Catherine Luhrie’s documentary Back to Berlin enters its subject matter almost right away, reflecting the energy of the 75 minutes film that doesn’t have a single second to spare.
The introduction opens on the Maccabiah Games, an international Jewish multi-sport event similar to the Olympic Games that dates back to the 1930s, a decade in which, to promote the event, a group of bikers rode from countries to countries to inform other Jews about it.
80 years later, another group of Jewish bikers decide to go on a similar journey to reach the 2015 Maccabiah Games in Berlin: on the way, they will cross nine different countries and visit cities and landmarks tied to personal family stories related to the Holocaust.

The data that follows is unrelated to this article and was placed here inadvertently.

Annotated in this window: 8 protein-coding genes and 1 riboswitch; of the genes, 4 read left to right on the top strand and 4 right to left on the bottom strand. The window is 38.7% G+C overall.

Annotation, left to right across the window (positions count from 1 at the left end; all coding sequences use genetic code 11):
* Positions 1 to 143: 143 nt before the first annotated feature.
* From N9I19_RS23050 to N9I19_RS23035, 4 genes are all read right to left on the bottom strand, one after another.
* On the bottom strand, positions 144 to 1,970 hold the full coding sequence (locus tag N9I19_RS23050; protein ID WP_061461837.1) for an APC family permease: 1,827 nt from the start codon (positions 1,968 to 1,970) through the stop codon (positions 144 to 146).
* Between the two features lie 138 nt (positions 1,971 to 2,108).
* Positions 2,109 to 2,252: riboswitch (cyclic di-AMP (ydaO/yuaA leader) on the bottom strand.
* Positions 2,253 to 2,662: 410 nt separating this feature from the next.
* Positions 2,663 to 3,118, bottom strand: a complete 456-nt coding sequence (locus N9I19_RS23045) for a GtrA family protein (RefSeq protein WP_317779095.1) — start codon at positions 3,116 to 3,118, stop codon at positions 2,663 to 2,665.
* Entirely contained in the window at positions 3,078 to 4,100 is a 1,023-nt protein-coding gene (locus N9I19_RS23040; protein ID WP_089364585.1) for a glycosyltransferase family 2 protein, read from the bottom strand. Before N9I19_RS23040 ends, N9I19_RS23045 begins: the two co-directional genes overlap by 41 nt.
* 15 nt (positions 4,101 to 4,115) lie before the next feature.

Because it follows people around Europe and throughout time, the film is always in movement and favors on-location shots and archive pictures over on-camera interviews shot on a plain background.
This makes the testimonies feel more real and poignant, especially as they are told not to the audience but to the bikers themselves: indeed, it is each biker that tells the others of their own personal family stories, transforming their journey into a bigger picture assembled from individual pieces of the past.